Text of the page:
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GEN’s editor in chief, John Sterling, interviews life science academic and biotech industry leaders on important research, technology, and trends. These podcasts will keep you informed with all the important details you need.

A novel strategy for making the only tuberculosis vaccine approved for humans more effective has provided superior protection against the deadly disease in a preclinical test, report scientists at The University of Texas Health Science Center.

The Bacille Calmette-Guérin (BCG) vaccine provides only partial protection against TB in children and is ineffective in adults. Many attempts have been made to improve the vaccine by incorporating antigens to induce a stronger immune response. However, tuberculosis and BCG have evasive mechanisms that prevent the development of stronger immune responses.

Scientists at the UT Health Science Center investigated the methods by which BCG evades immune-stimulating efforts and devised two means to neutralize them. The scientists relied on genetically modified organisms and a drug used for organ transplantation to block BCG's evasive mechanisms, causing it to induce stronger immune responses.

This dual approach to the BCG vaccine was associated with a 10-fold increase in the number of TB organisms killed and a threefold increase in the duration of protection in tests with an NIH-approved mouse model.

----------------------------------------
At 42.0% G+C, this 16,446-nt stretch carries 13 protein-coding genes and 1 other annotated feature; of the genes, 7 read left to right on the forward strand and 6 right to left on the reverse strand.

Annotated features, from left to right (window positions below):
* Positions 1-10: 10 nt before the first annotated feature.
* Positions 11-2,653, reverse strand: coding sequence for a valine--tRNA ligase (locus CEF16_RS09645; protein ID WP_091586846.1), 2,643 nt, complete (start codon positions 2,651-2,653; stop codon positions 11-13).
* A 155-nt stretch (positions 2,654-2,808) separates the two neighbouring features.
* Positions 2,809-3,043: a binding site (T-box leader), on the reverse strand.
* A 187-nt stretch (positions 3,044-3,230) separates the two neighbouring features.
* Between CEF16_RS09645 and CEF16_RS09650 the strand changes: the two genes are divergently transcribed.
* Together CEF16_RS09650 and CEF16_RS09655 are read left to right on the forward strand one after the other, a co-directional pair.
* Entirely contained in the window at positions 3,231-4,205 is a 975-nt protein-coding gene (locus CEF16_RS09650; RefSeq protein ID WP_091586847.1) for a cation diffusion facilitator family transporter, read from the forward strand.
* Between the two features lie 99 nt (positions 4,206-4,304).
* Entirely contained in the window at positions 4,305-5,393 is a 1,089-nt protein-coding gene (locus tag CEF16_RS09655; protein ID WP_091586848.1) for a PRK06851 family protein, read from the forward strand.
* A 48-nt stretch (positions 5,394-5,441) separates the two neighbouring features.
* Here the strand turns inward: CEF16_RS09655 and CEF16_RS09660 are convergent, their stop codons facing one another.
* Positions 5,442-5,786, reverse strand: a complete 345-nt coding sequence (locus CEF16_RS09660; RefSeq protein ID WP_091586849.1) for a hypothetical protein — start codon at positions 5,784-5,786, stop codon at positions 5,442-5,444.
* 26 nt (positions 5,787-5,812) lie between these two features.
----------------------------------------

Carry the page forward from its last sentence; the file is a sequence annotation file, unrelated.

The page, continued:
During this week's podcast, Dr. Robert Hunter provides additional details on what the UT team did to neutralize the BCG's ability to evade immune-stimulating mechanisms. He describes how the combination of rapamycin and a genetically modified form of M. bovis worked together to make the vaccine more effective. Dr. Hunter also lays out the research group’s plans for moving this TB vaccine research project forward.
Robert Hunter Jr., M.D., Ph.D. is distinguished professor and chairman of the department of pathology and laboratory medicine at the University of Texas Medical School in Houston. He is a specialist in the clinical pathology and immunopathology of infectious diseases.

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